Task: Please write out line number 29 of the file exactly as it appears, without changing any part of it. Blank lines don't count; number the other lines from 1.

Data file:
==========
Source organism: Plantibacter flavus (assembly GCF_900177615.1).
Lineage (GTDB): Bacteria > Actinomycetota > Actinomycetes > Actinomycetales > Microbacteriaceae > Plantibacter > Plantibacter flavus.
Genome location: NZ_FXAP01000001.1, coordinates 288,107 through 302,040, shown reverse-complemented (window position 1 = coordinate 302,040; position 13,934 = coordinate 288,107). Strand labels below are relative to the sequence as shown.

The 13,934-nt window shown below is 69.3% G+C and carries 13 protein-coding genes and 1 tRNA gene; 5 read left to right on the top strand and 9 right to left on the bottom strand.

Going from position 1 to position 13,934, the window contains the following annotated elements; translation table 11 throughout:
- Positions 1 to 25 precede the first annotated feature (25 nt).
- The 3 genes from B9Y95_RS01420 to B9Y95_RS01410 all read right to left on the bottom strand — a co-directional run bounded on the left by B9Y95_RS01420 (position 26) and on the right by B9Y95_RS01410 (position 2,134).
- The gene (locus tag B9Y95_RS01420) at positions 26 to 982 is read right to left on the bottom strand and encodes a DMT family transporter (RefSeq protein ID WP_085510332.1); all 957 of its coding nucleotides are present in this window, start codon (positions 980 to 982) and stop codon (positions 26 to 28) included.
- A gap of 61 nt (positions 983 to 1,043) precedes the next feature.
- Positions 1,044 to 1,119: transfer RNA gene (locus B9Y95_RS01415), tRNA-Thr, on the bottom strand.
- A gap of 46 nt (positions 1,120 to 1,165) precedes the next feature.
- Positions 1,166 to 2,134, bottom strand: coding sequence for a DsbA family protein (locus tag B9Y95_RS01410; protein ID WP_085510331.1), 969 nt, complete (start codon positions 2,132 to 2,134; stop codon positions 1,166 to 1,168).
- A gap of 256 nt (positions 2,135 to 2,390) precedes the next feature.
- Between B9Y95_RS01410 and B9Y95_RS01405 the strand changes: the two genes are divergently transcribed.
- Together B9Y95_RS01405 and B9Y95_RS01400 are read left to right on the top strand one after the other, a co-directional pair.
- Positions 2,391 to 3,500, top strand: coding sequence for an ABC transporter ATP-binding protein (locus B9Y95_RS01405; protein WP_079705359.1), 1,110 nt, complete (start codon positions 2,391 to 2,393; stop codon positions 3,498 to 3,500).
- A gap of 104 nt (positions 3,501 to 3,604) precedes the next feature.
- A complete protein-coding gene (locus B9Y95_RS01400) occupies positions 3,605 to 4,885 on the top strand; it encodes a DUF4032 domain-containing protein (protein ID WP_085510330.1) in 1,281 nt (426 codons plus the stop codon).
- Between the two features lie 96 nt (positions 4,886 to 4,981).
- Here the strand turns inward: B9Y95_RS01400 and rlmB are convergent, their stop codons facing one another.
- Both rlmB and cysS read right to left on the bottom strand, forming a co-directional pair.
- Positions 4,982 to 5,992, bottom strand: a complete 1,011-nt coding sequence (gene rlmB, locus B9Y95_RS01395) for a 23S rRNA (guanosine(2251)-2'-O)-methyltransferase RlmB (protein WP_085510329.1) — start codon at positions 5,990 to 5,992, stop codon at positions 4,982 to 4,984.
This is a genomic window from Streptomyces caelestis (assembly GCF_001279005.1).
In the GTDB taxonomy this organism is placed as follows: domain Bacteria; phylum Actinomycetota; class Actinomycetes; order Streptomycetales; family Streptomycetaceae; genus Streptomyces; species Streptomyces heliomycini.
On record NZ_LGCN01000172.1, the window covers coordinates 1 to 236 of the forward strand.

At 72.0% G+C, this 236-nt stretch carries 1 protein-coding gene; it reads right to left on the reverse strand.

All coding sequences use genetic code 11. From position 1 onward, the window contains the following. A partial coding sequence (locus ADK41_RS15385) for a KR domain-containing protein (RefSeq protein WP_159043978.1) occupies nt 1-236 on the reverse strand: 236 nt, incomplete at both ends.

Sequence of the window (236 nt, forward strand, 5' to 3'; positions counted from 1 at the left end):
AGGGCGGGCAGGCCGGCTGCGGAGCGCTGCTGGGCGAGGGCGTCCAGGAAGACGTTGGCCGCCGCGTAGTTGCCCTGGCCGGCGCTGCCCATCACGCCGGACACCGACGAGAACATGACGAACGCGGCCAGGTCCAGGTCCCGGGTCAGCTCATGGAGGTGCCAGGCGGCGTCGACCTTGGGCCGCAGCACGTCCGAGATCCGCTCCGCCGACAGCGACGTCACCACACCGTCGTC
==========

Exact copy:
AGGGCGGGCAGGCCGGCTGCGGAGCGCTGCTGGGCGAGGGCGTCCAGGAAGACGTTGGCCGCCGCGTAGTTGCCCTGGCCGGCGCTGCCCATCACGCCGGACACCGACGAGAACATGACGAACGCGGCCAGGTCCAGGTCCCGGGTCAGCTCATGGAGGTGCCAGGCGGCGTCGACCTTGGGCCGCAGCACGTCCGAGATCCGCTCCGCCGACAGCGACGTCACCACACCGTCGTC